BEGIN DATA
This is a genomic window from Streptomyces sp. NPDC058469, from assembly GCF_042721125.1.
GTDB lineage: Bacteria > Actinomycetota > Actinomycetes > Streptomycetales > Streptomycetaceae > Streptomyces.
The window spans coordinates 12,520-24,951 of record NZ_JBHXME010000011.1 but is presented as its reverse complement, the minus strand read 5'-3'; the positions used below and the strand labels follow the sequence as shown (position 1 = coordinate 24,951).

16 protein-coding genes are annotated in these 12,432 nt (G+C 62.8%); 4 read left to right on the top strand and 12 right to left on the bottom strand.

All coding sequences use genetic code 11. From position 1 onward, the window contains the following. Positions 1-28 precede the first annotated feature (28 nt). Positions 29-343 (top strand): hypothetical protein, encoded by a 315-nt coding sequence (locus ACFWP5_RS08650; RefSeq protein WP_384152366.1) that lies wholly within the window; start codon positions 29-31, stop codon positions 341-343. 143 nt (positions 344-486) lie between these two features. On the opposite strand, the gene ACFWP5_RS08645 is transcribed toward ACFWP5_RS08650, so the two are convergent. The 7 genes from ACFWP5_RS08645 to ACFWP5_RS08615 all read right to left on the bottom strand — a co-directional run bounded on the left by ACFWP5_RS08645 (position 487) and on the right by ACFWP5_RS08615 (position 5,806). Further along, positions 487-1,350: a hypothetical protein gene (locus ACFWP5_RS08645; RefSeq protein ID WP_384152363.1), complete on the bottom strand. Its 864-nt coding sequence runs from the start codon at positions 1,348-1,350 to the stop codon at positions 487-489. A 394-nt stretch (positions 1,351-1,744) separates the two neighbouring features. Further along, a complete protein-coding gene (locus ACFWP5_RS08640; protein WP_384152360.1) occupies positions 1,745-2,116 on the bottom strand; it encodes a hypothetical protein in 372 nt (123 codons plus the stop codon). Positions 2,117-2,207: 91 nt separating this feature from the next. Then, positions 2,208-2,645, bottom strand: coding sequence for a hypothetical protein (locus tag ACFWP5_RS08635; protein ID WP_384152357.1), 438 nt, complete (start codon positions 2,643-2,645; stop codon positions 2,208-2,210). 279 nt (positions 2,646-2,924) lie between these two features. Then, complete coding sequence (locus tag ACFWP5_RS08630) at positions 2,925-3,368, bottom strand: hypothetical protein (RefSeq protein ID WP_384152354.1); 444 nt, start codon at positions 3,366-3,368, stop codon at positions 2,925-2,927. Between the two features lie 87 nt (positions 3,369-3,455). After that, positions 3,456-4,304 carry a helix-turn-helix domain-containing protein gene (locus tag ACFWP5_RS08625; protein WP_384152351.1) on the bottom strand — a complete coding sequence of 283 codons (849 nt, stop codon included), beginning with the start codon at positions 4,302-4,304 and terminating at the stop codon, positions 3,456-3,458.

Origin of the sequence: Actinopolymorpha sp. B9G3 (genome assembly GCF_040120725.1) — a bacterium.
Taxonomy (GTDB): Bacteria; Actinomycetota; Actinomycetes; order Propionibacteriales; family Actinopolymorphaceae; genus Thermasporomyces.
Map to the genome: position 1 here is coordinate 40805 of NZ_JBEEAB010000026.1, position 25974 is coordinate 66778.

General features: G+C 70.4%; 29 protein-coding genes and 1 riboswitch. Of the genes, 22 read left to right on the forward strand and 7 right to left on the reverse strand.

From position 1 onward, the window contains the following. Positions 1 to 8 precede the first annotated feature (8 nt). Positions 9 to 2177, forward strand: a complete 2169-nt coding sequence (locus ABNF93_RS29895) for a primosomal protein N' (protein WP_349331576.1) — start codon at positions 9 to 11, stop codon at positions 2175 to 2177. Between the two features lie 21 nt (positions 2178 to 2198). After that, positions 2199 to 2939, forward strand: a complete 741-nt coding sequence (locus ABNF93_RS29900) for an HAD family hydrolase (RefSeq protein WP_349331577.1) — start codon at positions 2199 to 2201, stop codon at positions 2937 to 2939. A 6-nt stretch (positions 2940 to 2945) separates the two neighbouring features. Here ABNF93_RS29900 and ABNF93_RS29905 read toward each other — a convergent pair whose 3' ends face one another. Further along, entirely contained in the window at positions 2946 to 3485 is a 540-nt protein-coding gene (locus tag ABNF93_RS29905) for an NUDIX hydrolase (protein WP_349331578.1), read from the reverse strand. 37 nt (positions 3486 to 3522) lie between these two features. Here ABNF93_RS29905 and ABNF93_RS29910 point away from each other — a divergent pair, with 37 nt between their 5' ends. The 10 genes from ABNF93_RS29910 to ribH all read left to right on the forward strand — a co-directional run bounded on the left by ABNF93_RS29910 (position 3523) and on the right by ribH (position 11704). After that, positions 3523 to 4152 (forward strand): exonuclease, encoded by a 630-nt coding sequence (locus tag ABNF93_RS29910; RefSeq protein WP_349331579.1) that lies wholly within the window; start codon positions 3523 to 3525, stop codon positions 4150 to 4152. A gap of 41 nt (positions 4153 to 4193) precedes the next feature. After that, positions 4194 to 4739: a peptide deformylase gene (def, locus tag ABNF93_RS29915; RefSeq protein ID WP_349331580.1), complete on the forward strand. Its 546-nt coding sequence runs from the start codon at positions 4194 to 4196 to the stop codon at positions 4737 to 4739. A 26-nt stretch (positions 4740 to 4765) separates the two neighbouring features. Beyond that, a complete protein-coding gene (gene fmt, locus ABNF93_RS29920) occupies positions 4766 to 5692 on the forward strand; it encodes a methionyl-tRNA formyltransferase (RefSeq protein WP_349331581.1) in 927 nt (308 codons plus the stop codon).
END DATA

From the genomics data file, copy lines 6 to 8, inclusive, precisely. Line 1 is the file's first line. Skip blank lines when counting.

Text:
Origin of the sequence: Actinopolymorpha sp. B9G3 (genome assembly GCF_040120725.1) — a bacterium.
Taxonomy (GTDB): Bacteria; Actinomycetota; Actinomycetes; order Propionibacteriales; family Actinopolymorphaceae; genus Thermasporomyces.
Map to the genome: position 1 here is coordinate 40805 of NZ_JBEEAB010000026.1, position 25974 is coordinate 66778.